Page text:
Polk County Historical Society
From the mid-1850s past the end of the war, U.S. soldiers were stationed at two forts on the north and south boundaries of Polk County. They were Fort Yamhill, at the north end of the county, and Fort Hoskins at the south. Both were established to guard the approach to the extensive Indian reservation that covered most of what now is Lincoln County and parts of three others. Their job was to keep the Indians on the reservation and white settlers off of it.
Life was difficult on these remote military stations. Boredom, repeated military drill, illness and poor food were paramount.
Food was of limited scope — mainly grain, salted meat, crackers and coffee. Many soldiers maintained their own gardens to raise vegetables, found in limited presence in the rations provided by a Quartermaster Corps more interested in preservation than nutrition, a relatively unknown science at that time.
Pay for the private soldier was not much — $13 a month for a private, paid in cash once every two months.
Pay, when received, often did not last long. Many Oregon military posts had reading clubs and Bible study groups. There was only one military chaplain for all of the Pacific Northwest during most of the war — at Fort Vancouver, the most metropolitan of the posts.
But there were sutlers, who conducted sales emporiums outside the gates of most permanent installations, selling food and goods not available on post. And below the main gate of Fort Hoskins was a bucket shop which sold liquor — often on credit — to Fort Hoskins soldiers. It was so disliked by the commanding officer at Fort Hoskins that soldiers were delayed in reaching the scene of the apparently accidental fire that burned the place down.
The ladies of the night were Indian. One Civil War diarist wrote that you could buy the services of a squaw during service at the Army blockhouse maintained at the main Siletz Indian settlement. If she “vamoosed,” the diary said, the tribe would see you got your money back. A small settlement of Indians near Fort Hoskins was believed responsible for most of the venereal disease reported among the Hoskins soldiers. In 1996 Timothy Trussell, a graduate student at Oregon State University, did a master’s thesis that studied the Fort Hoskins military medical records for the period of the War. Of those soldiers treated at Fort Hoskins, 16.8 percent were treated for sexually transmitted disease and 3.5 percent for alcohol-related matters.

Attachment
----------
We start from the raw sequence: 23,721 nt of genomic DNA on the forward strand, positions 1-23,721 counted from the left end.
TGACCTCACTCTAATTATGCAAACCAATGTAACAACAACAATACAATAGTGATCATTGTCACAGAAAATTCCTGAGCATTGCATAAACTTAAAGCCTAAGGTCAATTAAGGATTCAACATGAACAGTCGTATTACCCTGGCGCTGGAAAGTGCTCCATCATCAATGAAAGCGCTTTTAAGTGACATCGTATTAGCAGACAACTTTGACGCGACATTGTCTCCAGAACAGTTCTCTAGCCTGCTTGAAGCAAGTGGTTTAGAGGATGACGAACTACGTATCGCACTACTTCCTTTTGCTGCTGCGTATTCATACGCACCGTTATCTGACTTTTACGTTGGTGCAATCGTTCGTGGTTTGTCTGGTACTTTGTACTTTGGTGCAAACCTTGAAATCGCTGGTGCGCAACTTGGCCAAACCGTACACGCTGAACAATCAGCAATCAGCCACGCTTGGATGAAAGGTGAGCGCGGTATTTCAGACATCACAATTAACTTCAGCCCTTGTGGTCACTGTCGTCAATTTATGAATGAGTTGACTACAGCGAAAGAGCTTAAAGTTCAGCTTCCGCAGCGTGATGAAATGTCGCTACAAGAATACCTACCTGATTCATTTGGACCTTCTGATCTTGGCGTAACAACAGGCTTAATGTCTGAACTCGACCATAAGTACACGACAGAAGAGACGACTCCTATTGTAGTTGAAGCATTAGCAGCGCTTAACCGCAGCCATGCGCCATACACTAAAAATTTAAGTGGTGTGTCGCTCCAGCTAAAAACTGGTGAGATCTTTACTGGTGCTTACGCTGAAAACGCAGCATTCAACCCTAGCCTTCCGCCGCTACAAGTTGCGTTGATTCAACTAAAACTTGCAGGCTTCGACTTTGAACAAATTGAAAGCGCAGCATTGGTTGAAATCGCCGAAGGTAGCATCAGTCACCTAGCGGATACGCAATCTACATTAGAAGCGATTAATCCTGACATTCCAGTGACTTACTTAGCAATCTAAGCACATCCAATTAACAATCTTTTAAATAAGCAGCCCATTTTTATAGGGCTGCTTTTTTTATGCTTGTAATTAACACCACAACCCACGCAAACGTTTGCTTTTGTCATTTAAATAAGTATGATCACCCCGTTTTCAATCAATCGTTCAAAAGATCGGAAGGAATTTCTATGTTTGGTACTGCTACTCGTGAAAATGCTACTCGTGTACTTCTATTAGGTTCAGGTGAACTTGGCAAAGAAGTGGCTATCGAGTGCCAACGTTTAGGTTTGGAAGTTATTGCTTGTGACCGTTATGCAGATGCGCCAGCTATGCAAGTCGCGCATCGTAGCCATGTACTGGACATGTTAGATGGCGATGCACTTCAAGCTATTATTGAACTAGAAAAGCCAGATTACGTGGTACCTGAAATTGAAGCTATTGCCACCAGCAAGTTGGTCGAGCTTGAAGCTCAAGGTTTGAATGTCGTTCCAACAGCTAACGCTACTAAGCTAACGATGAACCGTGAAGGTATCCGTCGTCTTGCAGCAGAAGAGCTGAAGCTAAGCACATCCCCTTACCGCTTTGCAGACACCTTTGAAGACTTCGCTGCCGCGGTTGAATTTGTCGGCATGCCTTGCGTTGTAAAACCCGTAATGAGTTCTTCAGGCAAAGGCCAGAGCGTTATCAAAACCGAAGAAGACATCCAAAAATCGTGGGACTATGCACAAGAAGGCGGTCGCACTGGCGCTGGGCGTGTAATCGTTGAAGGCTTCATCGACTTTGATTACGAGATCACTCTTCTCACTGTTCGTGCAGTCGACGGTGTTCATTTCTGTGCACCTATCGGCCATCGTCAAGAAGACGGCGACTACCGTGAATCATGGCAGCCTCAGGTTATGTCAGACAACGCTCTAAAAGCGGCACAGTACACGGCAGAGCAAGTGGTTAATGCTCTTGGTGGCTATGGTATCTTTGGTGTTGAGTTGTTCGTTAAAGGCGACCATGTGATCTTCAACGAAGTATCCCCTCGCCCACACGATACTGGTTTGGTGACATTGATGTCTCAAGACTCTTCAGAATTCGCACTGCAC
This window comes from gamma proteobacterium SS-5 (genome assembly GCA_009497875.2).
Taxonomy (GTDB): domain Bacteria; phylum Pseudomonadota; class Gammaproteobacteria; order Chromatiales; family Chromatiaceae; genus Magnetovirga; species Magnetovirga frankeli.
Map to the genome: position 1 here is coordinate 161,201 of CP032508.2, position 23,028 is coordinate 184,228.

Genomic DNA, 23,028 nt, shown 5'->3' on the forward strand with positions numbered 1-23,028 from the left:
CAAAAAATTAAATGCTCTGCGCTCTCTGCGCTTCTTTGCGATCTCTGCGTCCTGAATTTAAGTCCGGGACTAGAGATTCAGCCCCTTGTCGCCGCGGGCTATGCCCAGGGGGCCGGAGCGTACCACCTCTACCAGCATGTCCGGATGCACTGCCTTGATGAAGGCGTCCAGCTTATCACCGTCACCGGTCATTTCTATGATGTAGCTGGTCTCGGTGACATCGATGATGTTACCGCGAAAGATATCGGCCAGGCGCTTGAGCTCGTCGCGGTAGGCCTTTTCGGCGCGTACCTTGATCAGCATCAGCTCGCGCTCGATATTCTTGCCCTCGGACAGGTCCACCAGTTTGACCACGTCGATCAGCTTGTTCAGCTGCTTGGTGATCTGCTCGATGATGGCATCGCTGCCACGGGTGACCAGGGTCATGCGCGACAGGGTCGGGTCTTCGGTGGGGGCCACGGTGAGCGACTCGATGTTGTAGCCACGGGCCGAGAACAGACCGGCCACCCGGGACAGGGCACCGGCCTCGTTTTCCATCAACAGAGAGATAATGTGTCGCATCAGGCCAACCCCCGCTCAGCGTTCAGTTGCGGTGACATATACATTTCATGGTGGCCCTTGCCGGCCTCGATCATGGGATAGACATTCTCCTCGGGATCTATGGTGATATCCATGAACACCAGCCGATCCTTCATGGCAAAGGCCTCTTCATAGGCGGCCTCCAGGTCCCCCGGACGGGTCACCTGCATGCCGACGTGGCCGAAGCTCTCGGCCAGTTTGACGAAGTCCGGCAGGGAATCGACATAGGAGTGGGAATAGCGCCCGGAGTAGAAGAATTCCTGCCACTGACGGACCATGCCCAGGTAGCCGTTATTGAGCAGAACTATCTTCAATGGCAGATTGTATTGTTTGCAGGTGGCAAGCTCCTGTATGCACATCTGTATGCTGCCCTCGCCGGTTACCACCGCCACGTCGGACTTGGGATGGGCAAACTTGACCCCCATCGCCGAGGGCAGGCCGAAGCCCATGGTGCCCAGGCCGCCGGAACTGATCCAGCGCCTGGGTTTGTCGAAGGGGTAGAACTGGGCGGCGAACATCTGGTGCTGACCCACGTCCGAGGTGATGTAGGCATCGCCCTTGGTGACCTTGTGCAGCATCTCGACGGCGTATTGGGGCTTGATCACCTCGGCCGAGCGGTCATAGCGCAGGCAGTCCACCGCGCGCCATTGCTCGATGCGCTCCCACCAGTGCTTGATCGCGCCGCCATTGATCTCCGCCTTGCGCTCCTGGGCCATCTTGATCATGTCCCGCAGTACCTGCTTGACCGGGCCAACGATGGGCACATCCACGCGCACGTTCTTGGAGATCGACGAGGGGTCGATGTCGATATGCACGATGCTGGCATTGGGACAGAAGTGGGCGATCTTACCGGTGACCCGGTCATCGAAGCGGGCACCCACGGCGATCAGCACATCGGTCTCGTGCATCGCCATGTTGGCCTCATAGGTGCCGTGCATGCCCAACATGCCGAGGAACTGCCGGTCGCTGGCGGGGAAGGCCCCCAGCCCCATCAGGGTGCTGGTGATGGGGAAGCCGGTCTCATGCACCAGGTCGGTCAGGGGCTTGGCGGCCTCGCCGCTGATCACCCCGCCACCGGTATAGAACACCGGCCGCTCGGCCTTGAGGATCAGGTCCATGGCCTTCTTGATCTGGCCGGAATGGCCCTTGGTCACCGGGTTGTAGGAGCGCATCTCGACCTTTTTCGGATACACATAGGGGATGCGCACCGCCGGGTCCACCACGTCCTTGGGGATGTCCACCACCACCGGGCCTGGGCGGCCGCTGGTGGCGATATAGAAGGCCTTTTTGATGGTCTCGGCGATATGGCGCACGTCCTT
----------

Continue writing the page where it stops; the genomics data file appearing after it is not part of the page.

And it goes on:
But drinking sometimes resulted in unusual if somewhat embarrassing experiences.
Royal A. Bensell, a soldier stationed at Fort Yamhill, is quoted by author Gunter Barth in this account of a holiday dinner at Fort Yamhill to which his messmates invited guests — including young ladies — from the area:
“July 4. 1864. Clear. Independence Day. Pvt. Lewee purchased a pig and a mutton. Bowery, Moran and Doc Getzendanner attempted to cook the same. All got gloriously fuddled. Just before dinner “Bowery” went to the rear and lost the Kitchen Key down the privy hole. He went outside then tried to crawl down to where he could see the key, but being a little too drunk he lost his balance and found himself in a nice fix. Finally, he got out, cleaning his clothes with a bunch of grass. He reported for duty as a waiter just as several ladies got seated. The curiosity that follows defies description. Everybody was seen to examine the soles of their Boots carefully. All to no purpose. “Bowery” was discovered and hustled out in “Double Quick.” Of course, much fun followed, and the 4th passed jollily after all. The Dinner was a “lifter,” you may depend.”
Information in this article is from the Library of the Polk County Historical Society. The Society’s Library and Museum, located at the Polk County Fairgrounds at Rickreall, is open to the public from 12 to 4 p.m. Tuesday through Saturday, and closed on holidays. Admission: adults, $5; seniors (age 62+), $4; children ages 6-17, $1; children younger than age 6, centenarians and historical society members, free.